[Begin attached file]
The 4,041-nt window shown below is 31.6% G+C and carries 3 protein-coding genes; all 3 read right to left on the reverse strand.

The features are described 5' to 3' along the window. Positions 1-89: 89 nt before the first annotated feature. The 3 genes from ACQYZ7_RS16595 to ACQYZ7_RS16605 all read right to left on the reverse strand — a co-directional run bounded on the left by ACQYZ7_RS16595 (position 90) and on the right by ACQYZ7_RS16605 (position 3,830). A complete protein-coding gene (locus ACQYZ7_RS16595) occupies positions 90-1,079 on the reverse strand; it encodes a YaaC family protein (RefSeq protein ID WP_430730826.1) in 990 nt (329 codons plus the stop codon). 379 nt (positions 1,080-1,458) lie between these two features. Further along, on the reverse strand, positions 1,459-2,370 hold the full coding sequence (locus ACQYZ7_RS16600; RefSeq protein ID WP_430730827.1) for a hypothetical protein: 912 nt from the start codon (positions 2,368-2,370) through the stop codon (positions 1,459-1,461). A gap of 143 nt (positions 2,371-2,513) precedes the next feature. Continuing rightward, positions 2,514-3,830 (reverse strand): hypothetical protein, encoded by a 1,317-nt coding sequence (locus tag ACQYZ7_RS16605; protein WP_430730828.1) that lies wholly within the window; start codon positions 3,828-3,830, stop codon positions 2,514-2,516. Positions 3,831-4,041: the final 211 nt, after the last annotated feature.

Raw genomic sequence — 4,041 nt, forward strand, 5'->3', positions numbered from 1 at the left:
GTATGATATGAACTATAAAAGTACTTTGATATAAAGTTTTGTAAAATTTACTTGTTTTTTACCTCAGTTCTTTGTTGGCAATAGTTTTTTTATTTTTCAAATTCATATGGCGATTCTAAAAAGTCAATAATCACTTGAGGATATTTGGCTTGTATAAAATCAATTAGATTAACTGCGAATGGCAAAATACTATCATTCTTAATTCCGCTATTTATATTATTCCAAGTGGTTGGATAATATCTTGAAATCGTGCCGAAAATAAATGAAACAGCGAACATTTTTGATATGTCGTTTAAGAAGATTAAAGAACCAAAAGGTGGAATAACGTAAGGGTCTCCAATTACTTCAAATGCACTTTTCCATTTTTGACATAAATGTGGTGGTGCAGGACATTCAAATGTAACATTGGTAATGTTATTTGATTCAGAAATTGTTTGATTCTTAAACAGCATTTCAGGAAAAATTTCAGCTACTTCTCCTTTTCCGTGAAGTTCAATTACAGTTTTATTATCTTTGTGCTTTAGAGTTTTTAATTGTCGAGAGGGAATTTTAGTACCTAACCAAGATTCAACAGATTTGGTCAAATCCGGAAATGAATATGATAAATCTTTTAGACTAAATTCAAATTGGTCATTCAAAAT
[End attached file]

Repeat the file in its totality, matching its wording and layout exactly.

The 4,041-nt window shown below is 31.6% G+C and carries 3 protein-coding genes; all 3 read right to left on the reverse strand.

The features are described 5' to 3' along the window. Positions 1-89: 89 nt before the first annotated feature. The 3 genes from ACQYZ7_RS16595 to ACQYZ7_RS16605 all read right to left on the reverse strand — a co-directional run bounded on the left by ACQYZ7_RS16595 (position 90) and on the right by ACQYZ7_RS16605 (position 3,830). A complete protein-coding gene (locus ACQYZ7_RS16595) occupies positions 90-1,079 on the reverse strand; it encodes a YaaC family protein (RefSeq protein ID WP_430730826.1) in 990 nt (329 codons plus the stop codon). 379 nt (positions 1,080-1,458) lie between these two features. Further along, on the reverse strand, positions 1,459-2,370 hold the full coding sequence (locus ACQYZ7_RS16600; RefSeq protein ID WP_430730827.1) for a hypothetical protein: 912 nt from the start codon (positions 2,368-2,370) through the stop codon (positions 1,459-1,461). A gap of 143 nt (positions 2,371-2,513) precedes the next feature. Continuing rightward, positions 2,514-3,830 (reverse strand): hypothetical protein, encoded by a 1,317-nt coding sequence (locus tag ACQYZ7_RS16605; protein WP_430730828.1) that lies wholly within the window; start codon positions 3,828-3,830, stop codon positions 2,514-2,516. Positions 3,831-4,041: the final 211 nt, after the last annotated feature.

Raw genomic sequence — 4,041 nt, forward strand, 5'->3', positions numbered from 1 at the left:
GTATGATATGAACTATAAAAGTACTTTGATATAAAGTTTTGTAAAATTTACTTGTTTTTTACCTCAGTTCTTTGTTGGCAATAGTTTTTTTATTTTTCAAATTCATATGGCGATTCTAAAAAGTCAATAATCACTTGAGGATATTTGGCTTGTATAAAATCAATTAGATTAACTGCGAATGGCAAAATACTATCATTCTTAATTCCGCTATTTATATTATTCCAAGTGGTTGGATAATATCTTGAAATCGTGCCGAAAATAAATGAAACAGCGAACATTTTTGATATGTCGTTTAAGAAGATTAAAGAACCAAAAGGTGGAATAACGTAAGGGTCTCCAATTACTTCAAATGCACTTTTCCATTTTTGACATAAATGTGGTGGTGCAGGACATTCAAATGTAACATTGGTAATGTTATTTGATTCAGAAATTGTTTGATTCTTAAACAGCATTTCAGGAAAAATTTCAGCTACTTCTCCTTTTCCGTGAAGTTCAATTACAGTTTTATTATCTTTGTGCTTTAGAGTTTTTAATTGTCGAGAGGGAATTTTAGTACCTAACCAAGATTCAACAGATTTGGTCAAATCCGGAAATGAATATGATAAATCTTTTAGACTAAATTCAAATTGGTCATTCAAAAT